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Dative: adjective complement


ἔτι οἱ γεωργοὶ τί χρήσιμοι τῇ πόλει;

‘In what respect are the farmers still useful for the city?’ (Aristot. Pol. 1268a.20)

The dative signals a complement with adjectives, especially in the roles of standard of comparison, beneficiary or malefactive.

Lexical usage


εὐμένης, εὔνους ‘well-disposed’, χρήσιμος, ὠφέλιμος ‘useful’, πιστός ‘faithfulness’, πλήσιος ‘close’, φίλος ‘friendly’ etc.


ἀντίπαλος, ἐναντίος ‘opposite’, ἐχθρός ‘hostile’, κατήκοος ‘obedient’, πολέμιος ‘hostile’ etc.

Standard of comparison

ὁ αὐτός ‘the same’, ὅμοιος ‘similar’, παραπλήσιος ‘nearly resembling’, ἴσος ‘equal’.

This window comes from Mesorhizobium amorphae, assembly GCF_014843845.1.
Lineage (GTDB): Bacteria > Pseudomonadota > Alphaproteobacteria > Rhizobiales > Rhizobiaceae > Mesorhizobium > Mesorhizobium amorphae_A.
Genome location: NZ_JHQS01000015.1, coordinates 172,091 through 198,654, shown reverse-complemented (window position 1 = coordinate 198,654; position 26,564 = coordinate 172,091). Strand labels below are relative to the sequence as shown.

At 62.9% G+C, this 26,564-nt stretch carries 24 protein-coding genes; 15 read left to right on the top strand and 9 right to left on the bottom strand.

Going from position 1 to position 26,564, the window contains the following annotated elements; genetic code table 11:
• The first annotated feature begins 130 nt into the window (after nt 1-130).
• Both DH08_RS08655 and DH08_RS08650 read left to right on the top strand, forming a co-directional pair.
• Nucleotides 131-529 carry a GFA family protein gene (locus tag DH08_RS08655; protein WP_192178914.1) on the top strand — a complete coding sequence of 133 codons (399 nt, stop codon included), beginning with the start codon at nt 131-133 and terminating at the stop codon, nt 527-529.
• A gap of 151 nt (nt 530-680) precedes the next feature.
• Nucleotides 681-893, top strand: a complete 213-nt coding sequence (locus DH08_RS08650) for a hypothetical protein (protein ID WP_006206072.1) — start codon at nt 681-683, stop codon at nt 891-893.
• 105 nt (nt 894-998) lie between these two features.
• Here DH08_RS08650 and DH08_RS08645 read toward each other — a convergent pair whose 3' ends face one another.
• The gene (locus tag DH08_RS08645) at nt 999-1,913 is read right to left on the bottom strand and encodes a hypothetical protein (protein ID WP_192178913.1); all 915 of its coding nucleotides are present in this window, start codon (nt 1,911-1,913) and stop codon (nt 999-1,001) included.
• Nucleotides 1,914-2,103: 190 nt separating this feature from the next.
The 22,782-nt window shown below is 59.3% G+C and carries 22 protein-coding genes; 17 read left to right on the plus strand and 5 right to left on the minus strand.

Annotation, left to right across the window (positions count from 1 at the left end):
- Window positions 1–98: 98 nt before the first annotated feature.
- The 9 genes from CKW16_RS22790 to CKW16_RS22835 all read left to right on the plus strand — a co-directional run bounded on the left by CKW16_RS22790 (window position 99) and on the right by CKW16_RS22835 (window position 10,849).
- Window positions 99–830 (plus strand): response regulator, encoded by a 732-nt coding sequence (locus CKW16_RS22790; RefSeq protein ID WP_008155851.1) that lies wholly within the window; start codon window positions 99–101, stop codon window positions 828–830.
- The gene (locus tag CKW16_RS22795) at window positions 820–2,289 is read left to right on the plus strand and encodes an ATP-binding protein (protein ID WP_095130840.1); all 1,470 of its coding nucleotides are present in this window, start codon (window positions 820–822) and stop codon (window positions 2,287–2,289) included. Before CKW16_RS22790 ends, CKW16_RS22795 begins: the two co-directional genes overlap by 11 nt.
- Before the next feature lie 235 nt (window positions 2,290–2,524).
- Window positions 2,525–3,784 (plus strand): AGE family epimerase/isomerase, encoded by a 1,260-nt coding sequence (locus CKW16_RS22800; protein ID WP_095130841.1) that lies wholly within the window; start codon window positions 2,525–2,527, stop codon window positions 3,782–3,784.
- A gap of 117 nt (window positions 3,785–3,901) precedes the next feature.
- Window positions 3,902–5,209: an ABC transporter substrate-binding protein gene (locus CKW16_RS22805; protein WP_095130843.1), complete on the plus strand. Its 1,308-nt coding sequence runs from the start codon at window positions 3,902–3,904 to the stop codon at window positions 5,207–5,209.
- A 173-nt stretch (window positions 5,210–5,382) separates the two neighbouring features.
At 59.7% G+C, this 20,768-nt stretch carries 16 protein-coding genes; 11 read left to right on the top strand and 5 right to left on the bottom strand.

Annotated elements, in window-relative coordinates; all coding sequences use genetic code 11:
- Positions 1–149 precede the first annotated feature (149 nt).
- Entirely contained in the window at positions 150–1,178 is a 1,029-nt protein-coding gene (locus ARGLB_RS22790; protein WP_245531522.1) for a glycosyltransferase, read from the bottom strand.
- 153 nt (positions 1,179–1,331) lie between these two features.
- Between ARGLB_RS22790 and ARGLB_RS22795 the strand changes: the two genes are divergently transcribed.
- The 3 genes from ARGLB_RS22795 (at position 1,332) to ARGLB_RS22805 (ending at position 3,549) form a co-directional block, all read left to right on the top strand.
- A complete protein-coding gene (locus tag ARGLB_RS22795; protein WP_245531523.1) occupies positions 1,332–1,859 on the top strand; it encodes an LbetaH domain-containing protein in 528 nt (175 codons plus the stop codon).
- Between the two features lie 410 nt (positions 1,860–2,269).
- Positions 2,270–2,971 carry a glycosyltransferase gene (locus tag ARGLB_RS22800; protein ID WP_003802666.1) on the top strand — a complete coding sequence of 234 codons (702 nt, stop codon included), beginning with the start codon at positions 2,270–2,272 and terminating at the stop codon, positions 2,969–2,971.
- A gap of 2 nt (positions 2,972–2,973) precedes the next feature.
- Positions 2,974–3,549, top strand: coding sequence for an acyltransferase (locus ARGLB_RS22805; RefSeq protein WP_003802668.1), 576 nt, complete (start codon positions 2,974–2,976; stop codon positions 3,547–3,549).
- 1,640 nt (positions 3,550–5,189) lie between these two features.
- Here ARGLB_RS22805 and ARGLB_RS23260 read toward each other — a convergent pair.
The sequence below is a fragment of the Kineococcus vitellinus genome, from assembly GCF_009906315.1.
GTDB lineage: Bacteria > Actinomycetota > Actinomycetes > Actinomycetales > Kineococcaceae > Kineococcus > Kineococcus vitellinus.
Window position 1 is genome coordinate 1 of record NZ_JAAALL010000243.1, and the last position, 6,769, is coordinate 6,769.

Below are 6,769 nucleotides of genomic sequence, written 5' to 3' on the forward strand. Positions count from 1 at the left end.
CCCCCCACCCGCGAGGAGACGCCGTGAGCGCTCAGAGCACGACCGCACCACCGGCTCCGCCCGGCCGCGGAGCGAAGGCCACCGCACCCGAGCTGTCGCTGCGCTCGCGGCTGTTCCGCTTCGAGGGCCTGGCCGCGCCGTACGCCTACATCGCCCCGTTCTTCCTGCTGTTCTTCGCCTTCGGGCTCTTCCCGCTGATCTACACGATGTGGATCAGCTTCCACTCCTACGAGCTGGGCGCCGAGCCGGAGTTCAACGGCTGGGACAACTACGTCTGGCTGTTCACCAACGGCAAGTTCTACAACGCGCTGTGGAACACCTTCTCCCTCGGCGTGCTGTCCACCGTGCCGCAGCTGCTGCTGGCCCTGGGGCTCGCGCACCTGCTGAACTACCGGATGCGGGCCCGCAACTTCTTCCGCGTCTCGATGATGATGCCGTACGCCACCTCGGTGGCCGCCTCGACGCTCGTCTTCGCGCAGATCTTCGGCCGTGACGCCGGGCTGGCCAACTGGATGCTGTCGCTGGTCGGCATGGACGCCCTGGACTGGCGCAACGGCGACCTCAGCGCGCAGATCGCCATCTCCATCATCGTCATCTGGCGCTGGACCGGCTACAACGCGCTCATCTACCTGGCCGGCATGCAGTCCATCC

Further also with ἴδιος or οἰκεῖος [also + gen.] ‘own, peculiar’, κοινός [also + gen.] ‘common, shared’.

Example Sentences: 

ἡμεῖς γάρ, ὦνδρες οἱ παρόντες ἐν λόγῳ,

νόσον νοσοῦμεν τὴν ἐναντίαν Σάκᾳ

For, men who are present at this discourse, we suffer from a disease which is the opposite of that of Sacas. ֍

δύναται ἴσον τῷ δρᾶν τὸ νοεῖν

Thinking can accomplish as much as doing. ֍

αἰσθήσεως μὲν οὖν καὶ νοῦ ἀφαιρεθεὶς ἄνθρωπος φυτῶι γίγνεται παραπλήσιος.

A human, deprived of his senses and his intellect, becomes very much like a plant. ֍

ἐλέχθη δὲ καὶ ὅτι τῷ μεθύειν τὸ ἐρᾶν ὅμοιόν ἐστιν

It was also said that being in love resembles drunkenness. ֍

κόποι γὰρ καὶ ὕπνοι μαθήμασι πολέμιοι.

Tiredness and sleep are enemies of study.